Published in the Hoopa People News, Copyright Harvest McCampbell, 2007
December in the Garden
Our old friend Jack Frost has knocked down all but the hardiest of our summer edibles, while clean-up chores call us outside on sunny days. The December garden is full of sweet surprises. Young tender acorn squash hide under wilted leaves. Succulent carrots and onions that eluded us in summer’s raucous abundance reveal themselves as other plants fade. The greatest delight may be cool season greens, self sown where they may, offering leaves both spicy and succulent to brighten up winter plates. While some folks retire from gardening over the rainy season, many vegetables thrive right now. The garden grows at a much slower pace during our cool misty weather, but it also takes much less work. Here’s some information to get you growing!
It’s Time to Plant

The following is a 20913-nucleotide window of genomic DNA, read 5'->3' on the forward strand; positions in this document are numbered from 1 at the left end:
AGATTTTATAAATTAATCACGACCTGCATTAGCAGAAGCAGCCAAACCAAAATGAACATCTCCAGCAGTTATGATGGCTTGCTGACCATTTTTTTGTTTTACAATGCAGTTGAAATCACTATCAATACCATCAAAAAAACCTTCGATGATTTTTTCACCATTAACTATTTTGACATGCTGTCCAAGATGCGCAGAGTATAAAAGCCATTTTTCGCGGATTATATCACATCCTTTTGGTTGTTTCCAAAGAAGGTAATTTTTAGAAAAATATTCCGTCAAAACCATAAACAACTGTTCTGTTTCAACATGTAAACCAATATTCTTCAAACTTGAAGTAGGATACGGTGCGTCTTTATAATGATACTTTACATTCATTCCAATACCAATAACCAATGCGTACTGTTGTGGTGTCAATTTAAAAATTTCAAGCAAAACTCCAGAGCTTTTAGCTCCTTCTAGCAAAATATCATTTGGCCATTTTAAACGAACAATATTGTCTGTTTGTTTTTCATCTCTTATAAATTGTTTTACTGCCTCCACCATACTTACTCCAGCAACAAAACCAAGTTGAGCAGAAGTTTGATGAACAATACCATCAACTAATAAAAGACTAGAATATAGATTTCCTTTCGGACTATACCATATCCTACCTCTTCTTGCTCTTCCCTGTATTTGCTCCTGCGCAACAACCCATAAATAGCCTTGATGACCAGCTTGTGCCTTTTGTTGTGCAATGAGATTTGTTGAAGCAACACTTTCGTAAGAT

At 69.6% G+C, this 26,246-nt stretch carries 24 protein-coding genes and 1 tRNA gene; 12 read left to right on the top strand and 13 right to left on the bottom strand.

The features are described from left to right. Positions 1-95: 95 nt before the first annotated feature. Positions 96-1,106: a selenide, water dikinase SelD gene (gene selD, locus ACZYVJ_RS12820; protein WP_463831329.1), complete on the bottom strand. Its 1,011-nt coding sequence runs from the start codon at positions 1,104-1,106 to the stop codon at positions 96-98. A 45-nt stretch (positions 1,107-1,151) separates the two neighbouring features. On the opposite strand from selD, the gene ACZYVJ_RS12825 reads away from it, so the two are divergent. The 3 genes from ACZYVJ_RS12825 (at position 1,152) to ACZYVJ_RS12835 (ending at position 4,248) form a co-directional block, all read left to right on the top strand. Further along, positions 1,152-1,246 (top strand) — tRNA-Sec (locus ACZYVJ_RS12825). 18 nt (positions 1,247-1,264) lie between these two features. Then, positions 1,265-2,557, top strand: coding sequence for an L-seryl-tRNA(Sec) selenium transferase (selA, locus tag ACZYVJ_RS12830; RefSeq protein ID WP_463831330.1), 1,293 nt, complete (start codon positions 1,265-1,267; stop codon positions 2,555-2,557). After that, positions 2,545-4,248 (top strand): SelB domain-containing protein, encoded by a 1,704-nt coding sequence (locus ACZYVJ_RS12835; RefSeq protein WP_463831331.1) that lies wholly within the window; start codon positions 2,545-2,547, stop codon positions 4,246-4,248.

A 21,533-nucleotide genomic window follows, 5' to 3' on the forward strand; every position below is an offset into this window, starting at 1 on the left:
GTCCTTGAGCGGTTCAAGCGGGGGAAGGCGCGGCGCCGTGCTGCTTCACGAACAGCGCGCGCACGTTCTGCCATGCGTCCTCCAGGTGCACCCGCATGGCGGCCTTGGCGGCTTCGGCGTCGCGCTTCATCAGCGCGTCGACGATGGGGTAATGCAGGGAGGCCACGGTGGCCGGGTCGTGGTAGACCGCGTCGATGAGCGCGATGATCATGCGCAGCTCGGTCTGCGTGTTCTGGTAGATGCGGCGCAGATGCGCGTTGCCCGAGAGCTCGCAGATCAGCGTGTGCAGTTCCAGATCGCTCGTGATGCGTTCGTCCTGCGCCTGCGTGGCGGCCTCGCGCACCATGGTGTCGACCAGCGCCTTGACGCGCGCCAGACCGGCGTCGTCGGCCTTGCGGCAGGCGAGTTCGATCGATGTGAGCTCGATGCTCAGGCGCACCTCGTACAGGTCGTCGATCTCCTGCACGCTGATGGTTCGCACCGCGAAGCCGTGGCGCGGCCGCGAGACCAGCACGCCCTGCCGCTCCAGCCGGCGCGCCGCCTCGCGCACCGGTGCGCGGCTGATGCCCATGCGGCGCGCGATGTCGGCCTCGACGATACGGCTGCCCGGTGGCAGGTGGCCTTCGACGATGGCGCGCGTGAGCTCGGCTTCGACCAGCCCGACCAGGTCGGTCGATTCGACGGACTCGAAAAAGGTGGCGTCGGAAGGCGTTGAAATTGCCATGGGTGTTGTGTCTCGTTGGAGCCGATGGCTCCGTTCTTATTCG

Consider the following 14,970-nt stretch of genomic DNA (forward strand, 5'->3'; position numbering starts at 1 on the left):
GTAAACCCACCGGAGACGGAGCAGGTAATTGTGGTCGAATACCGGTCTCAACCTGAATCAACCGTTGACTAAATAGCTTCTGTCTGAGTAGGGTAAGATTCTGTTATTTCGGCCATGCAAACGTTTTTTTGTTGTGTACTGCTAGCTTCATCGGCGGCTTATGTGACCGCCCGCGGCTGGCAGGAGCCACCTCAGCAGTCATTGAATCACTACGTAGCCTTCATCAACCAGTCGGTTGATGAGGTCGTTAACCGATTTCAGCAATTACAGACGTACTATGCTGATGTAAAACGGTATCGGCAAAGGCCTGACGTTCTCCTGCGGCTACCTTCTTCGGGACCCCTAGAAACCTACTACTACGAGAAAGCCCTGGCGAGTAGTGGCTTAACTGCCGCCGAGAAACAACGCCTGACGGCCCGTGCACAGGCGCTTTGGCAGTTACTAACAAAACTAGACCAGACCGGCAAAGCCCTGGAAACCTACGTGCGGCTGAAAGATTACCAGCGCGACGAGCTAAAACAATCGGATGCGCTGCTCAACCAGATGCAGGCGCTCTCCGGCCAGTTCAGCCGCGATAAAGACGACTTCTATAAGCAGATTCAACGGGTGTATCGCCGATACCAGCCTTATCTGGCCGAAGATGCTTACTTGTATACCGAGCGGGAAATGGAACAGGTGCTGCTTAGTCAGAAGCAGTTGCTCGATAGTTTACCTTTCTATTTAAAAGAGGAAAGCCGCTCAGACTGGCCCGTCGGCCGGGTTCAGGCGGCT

From Seed: Many root vegetables do just fine with a December sowing. Raised beds or large containers are a good idea. They allow for drainage and can be a deterrent for gophers. If gophers aren’t a problem, you can choose the sunniest and best drained spot you can spare. Very minimal soil preparation is all that is required. (Care should be taken not to overwork soil in the rainy season—too much mucking around can cause compaction.) Pulling back mulch, removing any weeds or spent plants, and raking the surface to form a rough surface is all that is necessary. Carrots, turnips, scallions, and radishes of all kinds can be broadcast on to the prepared beds or containers. You can cover them with a sprinkling of finished compost if you like, or just let the next rain water the seeds into their bed.